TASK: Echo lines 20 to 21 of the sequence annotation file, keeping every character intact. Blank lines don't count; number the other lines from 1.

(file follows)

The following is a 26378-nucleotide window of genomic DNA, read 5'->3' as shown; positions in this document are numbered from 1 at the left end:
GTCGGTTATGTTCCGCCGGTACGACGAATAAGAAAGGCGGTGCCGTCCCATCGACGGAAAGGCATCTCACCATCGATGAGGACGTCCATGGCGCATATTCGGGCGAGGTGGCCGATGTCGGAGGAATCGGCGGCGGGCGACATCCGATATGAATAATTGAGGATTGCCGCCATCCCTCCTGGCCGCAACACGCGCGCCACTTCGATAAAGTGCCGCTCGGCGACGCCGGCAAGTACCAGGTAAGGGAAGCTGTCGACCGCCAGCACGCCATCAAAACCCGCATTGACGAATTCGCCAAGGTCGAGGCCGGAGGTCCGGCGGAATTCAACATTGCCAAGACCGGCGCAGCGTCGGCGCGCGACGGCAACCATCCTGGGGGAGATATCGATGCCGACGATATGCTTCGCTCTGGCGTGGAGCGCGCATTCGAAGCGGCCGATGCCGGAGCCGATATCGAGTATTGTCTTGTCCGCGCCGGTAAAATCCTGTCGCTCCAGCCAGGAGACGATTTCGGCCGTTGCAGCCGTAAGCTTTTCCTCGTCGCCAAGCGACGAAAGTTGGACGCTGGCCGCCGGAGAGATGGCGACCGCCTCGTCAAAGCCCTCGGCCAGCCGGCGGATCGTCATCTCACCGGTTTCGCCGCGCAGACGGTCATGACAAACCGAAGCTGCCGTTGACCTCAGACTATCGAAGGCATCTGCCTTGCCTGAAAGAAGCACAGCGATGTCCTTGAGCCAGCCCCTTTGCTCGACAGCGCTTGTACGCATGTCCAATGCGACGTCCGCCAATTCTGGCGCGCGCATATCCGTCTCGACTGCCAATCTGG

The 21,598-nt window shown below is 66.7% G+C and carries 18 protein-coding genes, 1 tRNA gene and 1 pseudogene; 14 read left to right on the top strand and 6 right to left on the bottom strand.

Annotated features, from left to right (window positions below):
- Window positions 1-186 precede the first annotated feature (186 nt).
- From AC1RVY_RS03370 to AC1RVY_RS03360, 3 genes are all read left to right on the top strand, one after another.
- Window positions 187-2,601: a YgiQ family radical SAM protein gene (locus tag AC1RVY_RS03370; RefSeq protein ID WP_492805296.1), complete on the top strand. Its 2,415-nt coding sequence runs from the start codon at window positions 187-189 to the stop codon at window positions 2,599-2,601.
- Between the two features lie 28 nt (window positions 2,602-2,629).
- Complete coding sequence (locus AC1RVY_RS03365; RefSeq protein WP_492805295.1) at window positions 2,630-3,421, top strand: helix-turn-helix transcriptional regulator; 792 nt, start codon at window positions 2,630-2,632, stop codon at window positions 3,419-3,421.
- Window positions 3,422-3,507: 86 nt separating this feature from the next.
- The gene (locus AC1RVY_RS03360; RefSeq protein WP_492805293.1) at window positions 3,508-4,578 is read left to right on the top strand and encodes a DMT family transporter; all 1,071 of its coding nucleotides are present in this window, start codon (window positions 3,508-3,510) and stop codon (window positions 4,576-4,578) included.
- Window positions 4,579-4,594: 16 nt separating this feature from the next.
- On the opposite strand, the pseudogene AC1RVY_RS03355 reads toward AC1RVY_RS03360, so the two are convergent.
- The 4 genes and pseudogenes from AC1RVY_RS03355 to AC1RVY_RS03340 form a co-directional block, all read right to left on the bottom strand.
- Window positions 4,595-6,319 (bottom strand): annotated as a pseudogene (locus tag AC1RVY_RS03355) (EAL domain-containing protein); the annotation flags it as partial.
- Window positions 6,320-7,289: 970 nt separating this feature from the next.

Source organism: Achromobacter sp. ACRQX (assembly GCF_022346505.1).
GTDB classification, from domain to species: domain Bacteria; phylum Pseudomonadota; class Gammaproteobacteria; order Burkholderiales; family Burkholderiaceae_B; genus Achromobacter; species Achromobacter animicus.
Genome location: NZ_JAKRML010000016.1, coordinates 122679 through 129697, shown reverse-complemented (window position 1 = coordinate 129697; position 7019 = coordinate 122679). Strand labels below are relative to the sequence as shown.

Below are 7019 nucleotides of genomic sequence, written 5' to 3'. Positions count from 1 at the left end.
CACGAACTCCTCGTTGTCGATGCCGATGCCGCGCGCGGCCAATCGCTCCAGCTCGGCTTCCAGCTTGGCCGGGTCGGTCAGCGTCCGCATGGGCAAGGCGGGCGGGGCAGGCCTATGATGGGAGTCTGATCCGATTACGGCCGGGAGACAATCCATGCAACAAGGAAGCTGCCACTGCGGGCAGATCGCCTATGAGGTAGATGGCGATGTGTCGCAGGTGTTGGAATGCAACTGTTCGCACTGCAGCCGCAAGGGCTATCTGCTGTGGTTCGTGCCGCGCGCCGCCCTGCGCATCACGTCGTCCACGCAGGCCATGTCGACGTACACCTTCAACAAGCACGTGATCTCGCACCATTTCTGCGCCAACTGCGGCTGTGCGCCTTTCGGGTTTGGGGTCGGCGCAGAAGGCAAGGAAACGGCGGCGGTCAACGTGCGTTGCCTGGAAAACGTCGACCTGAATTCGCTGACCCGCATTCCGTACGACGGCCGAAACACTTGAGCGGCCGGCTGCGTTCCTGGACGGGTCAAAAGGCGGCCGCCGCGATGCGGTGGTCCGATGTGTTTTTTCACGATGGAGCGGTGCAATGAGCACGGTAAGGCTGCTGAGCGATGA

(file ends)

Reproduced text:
Below are 7019 nucleotides of genomic sequence, written 5' to 3'. Positions count from 1 at the left end.
CACGAACTCCTCGTTGTCGATGCCGATGCCGCGCGCGGCCAATCGCTCCAGCTCGGCTTCCAGCTTGGCCGGGTCGGTCAGCGTCCGCATGGGCAAGGCGGGCGGGGCAGGCCTATGATGGGAGTCTGATCCGATTACGGCCGGGAGACAATCCATGCAACAAGGAAGCTGCCACTGCGGGCAGATCGCCTATGAGGTAGATGGCGATGTGTCGCAGGTGTTGGAATGCAACTGTTCGCACTGCAGCCGCAAGGGCTATCTGCTGTGGTTCGTGCCGCGCGCCGCCCTGCGCATCACGTCGTCCACGCAGGCCATGTCGACGTACACCTTCAACAAGCACGTGATCTCGCACCATTTCTGCGCCAACTGCGGCTGTGCGCCTTTCGGGTTTGGGGTCGGCGCAGAAGGCAAGGAAACGGCGGCGGTCAACGTGCGTTGCCTGGAAAACGTCGACCTGAATTCGCTGACCCGCATTCCGTACGACGGCCGAAACACTTGAGCGGCCGGCTGCGTTCCTGGACGGGTCAAAAGGCGGCCGCCGCGATGCGGTGGTCCGATGTGTTTTTTCACGATGGAGCGGTGCAATGAGCACGGTAAGGCTGCTGAGCGATGA